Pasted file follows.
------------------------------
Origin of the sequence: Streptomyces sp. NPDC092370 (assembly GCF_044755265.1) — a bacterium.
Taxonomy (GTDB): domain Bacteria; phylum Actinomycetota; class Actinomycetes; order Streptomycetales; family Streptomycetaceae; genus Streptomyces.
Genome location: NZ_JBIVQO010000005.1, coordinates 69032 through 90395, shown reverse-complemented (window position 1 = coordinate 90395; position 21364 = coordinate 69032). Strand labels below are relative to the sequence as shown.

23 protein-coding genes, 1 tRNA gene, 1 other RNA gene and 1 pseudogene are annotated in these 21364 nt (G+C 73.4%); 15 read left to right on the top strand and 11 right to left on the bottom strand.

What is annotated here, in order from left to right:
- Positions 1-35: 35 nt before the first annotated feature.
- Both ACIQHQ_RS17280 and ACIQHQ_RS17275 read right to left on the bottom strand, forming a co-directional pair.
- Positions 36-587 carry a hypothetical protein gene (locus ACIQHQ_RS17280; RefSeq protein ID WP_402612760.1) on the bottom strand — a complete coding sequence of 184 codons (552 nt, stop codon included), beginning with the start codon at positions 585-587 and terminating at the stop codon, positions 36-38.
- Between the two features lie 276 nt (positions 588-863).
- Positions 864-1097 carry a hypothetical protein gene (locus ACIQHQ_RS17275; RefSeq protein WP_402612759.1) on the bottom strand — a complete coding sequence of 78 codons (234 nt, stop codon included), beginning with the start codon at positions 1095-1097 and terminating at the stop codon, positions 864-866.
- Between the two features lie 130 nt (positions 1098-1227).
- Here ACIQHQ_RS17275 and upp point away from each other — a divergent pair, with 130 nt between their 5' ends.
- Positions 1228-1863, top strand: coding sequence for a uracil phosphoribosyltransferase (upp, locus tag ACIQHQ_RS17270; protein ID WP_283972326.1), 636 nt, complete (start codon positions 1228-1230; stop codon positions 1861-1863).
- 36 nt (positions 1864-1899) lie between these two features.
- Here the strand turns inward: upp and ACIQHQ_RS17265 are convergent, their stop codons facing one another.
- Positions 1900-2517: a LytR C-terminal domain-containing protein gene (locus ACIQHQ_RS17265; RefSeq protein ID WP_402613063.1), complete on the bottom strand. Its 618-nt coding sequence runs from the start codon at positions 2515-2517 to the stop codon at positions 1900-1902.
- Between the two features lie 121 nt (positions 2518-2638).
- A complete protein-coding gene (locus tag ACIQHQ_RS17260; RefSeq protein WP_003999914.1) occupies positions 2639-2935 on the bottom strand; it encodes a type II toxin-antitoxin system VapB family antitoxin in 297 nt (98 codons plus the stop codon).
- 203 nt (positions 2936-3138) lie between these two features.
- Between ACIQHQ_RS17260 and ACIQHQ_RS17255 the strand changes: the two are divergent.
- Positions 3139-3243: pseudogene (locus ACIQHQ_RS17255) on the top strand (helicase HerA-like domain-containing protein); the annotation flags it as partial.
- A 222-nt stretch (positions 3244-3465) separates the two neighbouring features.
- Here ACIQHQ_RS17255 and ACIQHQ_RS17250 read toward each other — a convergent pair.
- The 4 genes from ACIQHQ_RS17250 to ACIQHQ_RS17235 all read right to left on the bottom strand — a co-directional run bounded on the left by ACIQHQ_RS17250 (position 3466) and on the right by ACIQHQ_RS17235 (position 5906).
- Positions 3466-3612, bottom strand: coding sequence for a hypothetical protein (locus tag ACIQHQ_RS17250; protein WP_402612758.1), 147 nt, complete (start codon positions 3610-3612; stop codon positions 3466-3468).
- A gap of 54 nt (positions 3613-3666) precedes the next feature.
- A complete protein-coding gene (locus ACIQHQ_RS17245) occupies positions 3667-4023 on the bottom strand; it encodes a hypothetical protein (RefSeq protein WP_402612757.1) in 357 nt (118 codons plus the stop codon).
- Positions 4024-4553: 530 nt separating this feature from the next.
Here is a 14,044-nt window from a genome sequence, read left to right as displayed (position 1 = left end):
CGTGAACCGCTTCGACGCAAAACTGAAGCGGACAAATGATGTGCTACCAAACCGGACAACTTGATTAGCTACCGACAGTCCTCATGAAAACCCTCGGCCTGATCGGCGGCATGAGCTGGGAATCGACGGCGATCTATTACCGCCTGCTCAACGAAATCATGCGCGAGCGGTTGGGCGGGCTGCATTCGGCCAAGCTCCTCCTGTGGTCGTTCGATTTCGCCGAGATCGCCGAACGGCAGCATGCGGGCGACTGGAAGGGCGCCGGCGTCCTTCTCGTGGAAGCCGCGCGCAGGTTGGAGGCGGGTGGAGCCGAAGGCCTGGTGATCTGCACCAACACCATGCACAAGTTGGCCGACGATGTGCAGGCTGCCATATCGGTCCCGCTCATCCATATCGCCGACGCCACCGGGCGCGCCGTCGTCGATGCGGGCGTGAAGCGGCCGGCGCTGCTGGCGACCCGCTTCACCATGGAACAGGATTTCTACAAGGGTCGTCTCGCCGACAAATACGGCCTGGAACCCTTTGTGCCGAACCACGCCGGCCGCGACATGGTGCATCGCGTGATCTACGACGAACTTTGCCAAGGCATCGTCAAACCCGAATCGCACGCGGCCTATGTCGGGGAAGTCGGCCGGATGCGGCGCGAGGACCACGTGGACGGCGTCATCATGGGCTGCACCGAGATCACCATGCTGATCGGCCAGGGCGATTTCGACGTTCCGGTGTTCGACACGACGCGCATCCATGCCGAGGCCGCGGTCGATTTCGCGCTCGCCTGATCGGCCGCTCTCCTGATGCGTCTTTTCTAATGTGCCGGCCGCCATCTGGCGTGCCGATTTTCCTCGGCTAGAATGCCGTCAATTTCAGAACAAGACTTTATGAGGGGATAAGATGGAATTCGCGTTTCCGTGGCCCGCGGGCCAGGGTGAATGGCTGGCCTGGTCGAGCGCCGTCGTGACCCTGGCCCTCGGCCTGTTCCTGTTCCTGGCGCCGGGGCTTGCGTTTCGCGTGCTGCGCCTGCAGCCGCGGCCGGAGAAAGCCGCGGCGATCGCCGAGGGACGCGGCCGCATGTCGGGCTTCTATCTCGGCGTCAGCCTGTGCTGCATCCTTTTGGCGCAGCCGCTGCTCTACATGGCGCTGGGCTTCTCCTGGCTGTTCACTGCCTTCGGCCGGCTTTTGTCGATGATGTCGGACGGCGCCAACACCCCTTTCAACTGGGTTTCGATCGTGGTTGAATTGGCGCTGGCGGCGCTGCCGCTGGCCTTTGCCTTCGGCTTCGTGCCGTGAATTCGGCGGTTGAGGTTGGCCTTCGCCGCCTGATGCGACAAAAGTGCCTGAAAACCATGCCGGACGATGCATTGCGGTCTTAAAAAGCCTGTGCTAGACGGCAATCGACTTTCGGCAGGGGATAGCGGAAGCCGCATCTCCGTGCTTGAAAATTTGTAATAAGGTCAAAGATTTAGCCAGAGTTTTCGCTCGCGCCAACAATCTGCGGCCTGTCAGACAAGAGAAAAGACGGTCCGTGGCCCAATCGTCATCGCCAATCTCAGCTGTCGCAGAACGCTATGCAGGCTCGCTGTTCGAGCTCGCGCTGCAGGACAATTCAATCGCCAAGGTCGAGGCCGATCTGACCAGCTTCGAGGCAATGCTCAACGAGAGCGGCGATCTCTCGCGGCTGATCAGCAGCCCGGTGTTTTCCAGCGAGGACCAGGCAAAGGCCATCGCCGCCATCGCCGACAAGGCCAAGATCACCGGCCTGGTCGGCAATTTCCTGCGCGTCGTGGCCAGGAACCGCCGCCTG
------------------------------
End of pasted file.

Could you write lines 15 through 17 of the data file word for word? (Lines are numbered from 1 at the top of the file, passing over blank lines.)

- Here the strand turns inward: upp and ACIQHQ_RS17265 are convergent, their stop codons facing one another.
- Positions 1900-2517: a LytR C-terminal domain-containing protein gene (locus ACIQHQ_RS17265; RefSeq protein ID WP_402613063.1), complete on the bottom strand. Its 618-nt coding sequence runs from the start codon at positions 2515-2517 to the stop codon at positions 1900-1902.
- Between the two features lie 121 nt (positions 2518-2638).